My Addiction

I have an addiction to social media.

This is something I haven’t voiced to anyone before, but I think voicing it causes everything to make so much more sense to both me and my loved ones, because it really is a true addiction that has hindered my relationships with others. I wake up and sit on social media, I scroll before bed, and many times I scroll for multiple hours in between the beginning and end of my day.

It is quite literally consuming my life and driving me to apathy over how I’m spending my days, and that is what scares me the most. It has stolen too much of the past 7 years of my life, and I don’t want to live that way, so I’m indefinitely logging off all platforms until I can rid myself of this negative chain around my neck.

However it’s not easy for me to give it up, not just because it’s an addiction, but because the main side effect that I’ve experienced is FOMO (the fear of missing out). As the years have gone on, my FOMO has multipled, because people utilize social media more and more frequently, and I know my friends will be constantly using it while I’m not, so there’s the fear that I’m missing out on important information in their lives. Sad, but true, and not just in my case, but hundreds and potentially thousands of others’.

I think this is a prevalent addiction in our society, yet no one is talking about it. It exacerbates mental health struggles, it makes me feel guilty, it causes me to push people away, it forces me to be less social than I am, it fills me with emotions like apathy and anger. So WHY are we not talking about it and getting people the help they need?

According to an article written by the Washington Post, the 6 questions to test social media addiction are:

• Do you spend a lot of time, when you’re not online, thinking about social media or planning to use social media?

• Do you feel urges to use social media more and more over time?

• Do you use social media to forget about personal problems?

• Do you often try to reduce your use of social media, without success?

• Do you become restless or troubled if you are unable to use social media?

• Do you use social media so much that it has had a negative impact on your job, relationship or studies?

I personally would say “yes” to all of these questions. And honestly, I think there are a lot more people my age that would too, who don’t realize they have an addiction.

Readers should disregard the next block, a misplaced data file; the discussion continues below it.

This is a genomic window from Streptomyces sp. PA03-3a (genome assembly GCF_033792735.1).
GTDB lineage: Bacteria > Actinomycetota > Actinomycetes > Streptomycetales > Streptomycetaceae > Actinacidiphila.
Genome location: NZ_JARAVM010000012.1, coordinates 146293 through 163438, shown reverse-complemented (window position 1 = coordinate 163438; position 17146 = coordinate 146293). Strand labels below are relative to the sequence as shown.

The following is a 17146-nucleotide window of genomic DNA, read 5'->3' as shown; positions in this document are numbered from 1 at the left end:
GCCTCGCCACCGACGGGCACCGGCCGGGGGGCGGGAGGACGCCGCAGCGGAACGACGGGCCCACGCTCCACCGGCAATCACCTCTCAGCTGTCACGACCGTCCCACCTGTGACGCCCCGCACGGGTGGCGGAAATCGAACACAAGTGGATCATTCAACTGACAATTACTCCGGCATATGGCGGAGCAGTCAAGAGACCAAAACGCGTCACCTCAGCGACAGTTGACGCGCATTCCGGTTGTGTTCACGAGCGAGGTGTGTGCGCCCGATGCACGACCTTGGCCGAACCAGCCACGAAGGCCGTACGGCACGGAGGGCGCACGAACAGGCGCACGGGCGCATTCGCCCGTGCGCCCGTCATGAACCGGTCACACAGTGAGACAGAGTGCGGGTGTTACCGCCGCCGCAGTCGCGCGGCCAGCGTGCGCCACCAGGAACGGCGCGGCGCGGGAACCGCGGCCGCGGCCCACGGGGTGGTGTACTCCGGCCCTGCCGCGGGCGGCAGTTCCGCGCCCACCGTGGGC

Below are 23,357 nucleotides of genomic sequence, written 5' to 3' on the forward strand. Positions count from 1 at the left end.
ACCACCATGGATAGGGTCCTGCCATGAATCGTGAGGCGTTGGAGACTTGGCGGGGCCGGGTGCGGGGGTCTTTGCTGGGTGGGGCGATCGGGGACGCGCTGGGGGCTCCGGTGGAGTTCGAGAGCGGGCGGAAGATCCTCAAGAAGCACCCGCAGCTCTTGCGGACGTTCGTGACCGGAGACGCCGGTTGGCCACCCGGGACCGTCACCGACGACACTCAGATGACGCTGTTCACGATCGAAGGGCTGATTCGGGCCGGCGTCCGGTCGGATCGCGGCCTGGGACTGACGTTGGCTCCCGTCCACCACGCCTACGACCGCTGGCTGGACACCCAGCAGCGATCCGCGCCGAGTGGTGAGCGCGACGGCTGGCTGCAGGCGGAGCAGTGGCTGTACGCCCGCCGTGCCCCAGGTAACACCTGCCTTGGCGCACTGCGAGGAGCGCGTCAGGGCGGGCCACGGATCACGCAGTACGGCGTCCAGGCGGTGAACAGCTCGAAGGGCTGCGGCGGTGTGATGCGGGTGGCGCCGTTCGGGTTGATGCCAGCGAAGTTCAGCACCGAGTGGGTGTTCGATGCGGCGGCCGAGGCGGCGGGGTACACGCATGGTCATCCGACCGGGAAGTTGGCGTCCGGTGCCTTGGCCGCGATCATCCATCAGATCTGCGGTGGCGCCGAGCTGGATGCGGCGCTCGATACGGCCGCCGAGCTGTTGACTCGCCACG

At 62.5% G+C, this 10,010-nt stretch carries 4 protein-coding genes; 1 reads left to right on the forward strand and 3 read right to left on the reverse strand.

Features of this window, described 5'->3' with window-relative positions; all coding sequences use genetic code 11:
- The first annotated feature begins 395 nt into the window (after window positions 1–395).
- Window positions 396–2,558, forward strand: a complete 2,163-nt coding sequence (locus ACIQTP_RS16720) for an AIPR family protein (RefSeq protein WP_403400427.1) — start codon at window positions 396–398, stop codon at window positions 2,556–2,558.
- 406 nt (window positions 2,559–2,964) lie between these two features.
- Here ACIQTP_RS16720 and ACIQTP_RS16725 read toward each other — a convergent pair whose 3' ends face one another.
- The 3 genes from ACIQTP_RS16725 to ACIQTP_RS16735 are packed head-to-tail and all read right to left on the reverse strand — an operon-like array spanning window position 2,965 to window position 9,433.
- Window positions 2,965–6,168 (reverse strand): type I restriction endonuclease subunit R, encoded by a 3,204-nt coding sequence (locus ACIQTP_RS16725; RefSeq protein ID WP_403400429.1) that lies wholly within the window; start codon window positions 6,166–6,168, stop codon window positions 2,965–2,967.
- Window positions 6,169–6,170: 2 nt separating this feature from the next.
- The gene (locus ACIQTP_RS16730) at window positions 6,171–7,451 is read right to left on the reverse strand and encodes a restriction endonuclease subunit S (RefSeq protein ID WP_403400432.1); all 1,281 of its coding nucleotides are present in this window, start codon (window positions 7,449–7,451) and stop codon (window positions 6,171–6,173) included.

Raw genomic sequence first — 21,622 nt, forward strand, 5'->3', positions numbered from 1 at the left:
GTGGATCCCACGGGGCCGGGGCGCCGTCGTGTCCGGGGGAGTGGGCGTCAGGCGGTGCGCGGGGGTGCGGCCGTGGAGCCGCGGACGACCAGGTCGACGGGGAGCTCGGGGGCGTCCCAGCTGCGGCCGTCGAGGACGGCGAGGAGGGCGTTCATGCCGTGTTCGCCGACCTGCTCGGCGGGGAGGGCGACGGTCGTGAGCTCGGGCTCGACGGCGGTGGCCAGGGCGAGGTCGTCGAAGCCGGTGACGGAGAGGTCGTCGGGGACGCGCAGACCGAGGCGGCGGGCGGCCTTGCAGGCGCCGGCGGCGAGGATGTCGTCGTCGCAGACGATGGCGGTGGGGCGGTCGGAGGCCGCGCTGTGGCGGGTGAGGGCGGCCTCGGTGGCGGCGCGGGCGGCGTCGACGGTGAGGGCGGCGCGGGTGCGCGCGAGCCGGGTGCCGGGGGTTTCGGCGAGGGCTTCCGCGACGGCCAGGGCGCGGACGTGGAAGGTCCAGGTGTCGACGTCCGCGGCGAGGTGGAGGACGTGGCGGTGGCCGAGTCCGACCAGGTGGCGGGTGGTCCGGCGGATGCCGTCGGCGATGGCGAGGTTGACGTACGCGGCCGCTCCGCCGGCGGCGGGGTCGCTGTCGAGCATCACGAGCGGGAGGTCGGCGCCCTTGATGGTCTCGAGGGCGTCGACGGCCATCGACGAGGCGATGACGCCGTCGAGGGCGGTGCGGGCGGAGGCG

Over the past 10 years social media has become ingrained in our DAILY lives. People spend more time than ever staring at their phones over the people around them, taking pictures of experiences rather than just experiencing them, and making relationship updates on social media more important than the real life relationship! We choose to find our worth in the amount of likes and comments we get rather than conversations face-to-face, and we are overloaded in pointless or angry information that stirs up nothing but negativity, and oftentimes, comparison.

Social media has screwed up a lot of things in our lives. People under the age of 30 on average do not seek news from real sources, but deal with “news” mainly through angry Tweets by celebrities or grotesque pictures of violence on Facebook. We don’t know how to properly respect opinions different than our own, because we can just scream at one another through a computer screen and block the people we disagree with.

As a Communication major, I am utterly disheartened by how minimally we actually communicate with our loved ones. Sometimes it seems like people would rather divulge private information to 500 acquaintances than their closest friends, and I think there’s something really wrong with that.

Every culture, generation, and time period has to deal with unique struggles and distractions. Honestly, as I struggle to stay off social media for the next couple of months at least, I really wish I didn’t live in a time with social media. Social media can isolate in many ways: cyber bullying/hate comments, sending people to their rooms to be alone for hours at a time, increased depression rates, reading terrible news constantly…

But I think we overlook how social media can isolate because it can make those without it, especially millennials and generation z, feel out of the loop with the rest of their peers.

All addictions should be taken seriously; I truly believe that. And so, as I journey through the beginning/hardest stage of recovery to freedom, I think being honest about my addiction and allowing loved ones to know about my struggle is the most important part. To my loved ones, feel free to support and encourage me through emails, phone calls, or text messages. I know it may sound silly, but my brain has been in pure panic mode at the thought of giving up these websites.

But despite the panic and fear, I know it will radically change my mindset, my perspective of myself, and my productivity. This addiction has kept me from better relationships with others, productivity in work and school, proper health/self-care, and even the desire to do fun activities like reading and writing. I’ve allowed this addiction to run the majority of my days for 7 years.

I want to live and really live out my passions and purpose that I believe I’ve been given. I can’t do that when I’m stuck within the tiny confines of an Instagram, Facebook, Twitter, or Snapchat feed.

~Annah

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